2. Configuring an Azure AD App Registration
With internal access verified, you can now begin the setup of the Azure AD App Registration required. Again, a prerequisite to this is having a the Azure AD App Proxy service installed and configured in your environment. See my post about configuring it for general web applications here.
Create a new Azure AD App Registration. Your Homepage URL is going to be the SOAP Base URL you previously configured excluding the port and path. If you're using SSL, use an HTTPS protocol, otherwise use an HTTP protocol. The Application type can be left as Web app / API. See Figure 3, below.
That's all that is required to create the App Registration. Now we need to configure the App Proxy. To do that, open Enterprise applications from the Azure AD menu blade and open the Application you just created, in my case Dynamics NAV 2018 Staging SOAP.
Set Pre Authentication to Passthrough as you're vendor's application likely won't be able to handle any kind of Azure AD authentication.
The Internal Url is going to be the Homepage URL you configured above, but this time including the port your services are running on. In my case, 7147, such that it reads (for me) "https://navstgsoap.mydomain.com:7147/". Note that the external request that will be made to the App Proxy service will be made on either port 80 or (hopefully) port 443 via the HTTP or HTTPS protocal. The Azure AD App Proxy will transform the request to me made over your SOAP port as part of its inner workings.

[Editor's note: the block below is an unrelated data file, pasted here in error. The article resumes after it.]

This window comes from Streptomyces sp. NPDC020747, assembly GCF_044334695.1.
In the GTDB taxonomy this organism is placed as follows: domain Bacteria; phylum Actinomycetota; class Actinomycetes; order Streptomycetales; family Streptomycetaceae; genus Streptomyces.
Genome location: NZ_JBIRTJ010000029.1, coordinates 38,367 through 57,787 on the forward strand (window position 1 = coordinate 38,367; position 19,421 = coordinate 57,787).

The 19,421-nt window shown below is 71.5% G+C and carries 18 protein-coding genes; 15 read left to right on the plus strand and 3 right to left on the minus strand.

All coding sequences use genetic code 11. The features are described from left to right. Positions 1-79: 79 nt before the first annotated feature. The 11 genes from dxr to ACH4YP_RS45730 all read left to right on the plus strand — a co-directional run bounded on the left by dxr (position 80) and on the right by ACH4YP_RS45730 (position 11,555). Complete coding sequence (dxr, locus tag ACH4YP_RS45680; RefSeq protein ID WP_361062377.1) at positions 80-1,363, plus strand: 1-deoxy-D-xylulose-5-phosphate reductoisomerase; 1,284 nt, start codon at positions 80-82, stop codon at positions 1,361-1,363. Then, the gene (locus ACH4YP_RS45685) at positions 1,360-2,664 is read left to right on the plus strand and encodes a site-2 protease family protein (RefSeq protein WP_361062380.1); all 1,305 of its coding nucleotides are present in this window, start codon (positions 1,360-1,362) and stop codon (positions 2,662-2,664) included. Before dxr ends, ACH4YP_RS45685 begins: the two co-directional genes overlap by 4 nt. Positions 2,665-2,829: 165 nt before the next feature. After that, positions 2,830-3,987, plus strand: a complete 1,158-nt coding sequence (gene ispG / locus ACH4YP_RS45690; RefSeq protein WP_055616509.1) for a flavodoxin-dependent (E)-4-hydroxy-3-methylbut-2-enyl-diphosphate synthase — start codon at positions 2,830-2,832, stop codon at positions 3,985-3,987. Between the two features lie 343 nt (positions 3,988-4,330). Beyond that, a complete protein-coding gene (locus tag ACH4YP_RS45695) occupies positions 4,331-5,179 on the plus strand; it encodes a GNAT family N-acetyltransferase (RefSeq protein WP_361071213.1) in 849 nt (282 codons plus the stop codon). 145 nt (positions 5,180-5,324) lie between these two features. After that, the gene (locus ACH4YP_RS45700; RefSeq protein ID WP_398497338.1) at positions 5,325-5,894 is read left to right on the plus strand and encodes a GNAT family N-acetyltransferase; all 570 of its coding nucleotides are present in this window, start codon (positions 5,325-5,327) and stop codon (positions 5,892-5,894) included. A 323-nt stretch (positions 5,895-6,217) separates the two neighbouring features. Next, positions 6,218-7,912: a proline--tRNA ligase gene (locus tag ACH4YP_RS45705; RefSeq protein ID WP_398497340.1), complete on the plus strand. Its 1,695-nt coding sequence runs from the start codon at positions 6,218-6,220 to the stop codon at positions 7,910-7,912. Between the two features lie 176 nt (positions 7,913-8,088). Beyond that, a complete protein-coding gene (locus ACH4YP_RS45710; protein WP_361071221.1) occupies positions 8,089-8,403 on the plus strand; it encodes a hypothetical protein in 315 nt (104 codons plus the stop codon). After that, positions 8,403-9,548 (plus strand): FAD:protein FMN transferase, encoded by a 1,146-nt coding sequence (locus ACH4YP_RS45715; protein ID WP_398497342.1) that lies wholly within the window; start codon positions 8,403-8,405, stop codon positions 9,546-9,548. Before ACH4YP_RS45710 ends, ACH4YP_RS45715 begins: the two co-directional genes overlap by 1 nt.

For the External Url, you can choose to use a subdomain on some domain you already own, or you can use the basic Azure App Proxy URL pattern which is typically your application name + "-[Your Azure Tenant Name].msappproxy.net/". It'll work either way, but note that if you set the External Url to something custom on your own domain, you will need to create the requisite A record in your DNS hosting provider's DNS Zone settings for it to be reachable. Assuming you've gone with the HTTPS protocal, you'll need to upload and configure the SSL cert you're using to encrypt it to Azure AD too.
I'm going to leave the basic ..msappproxy.net URL which I believe is fine for my circumstance.
Select the Connector group you want to use (for me, it's default), and the remainder of the settings can be left at their defaults. See Figure 4, below.
Hit Save, and that's it! You've just configured secure, external access to your Dynamics NAV's SOAP services tier.
You'll be able to test this by opening a browser (ideally, external to your corporate network), and entering External Url, this time with the remainder of the path specific to the NAV web service that you want to access. E.g., if I wanted to test my Jet Professional web service externally, I would enter https://navstgsoap.mydomain.com/ServiceTierName/WS/Codeunit/Jet_Data_Source which would return the same XML that was returned with my internal testing back in Step 1.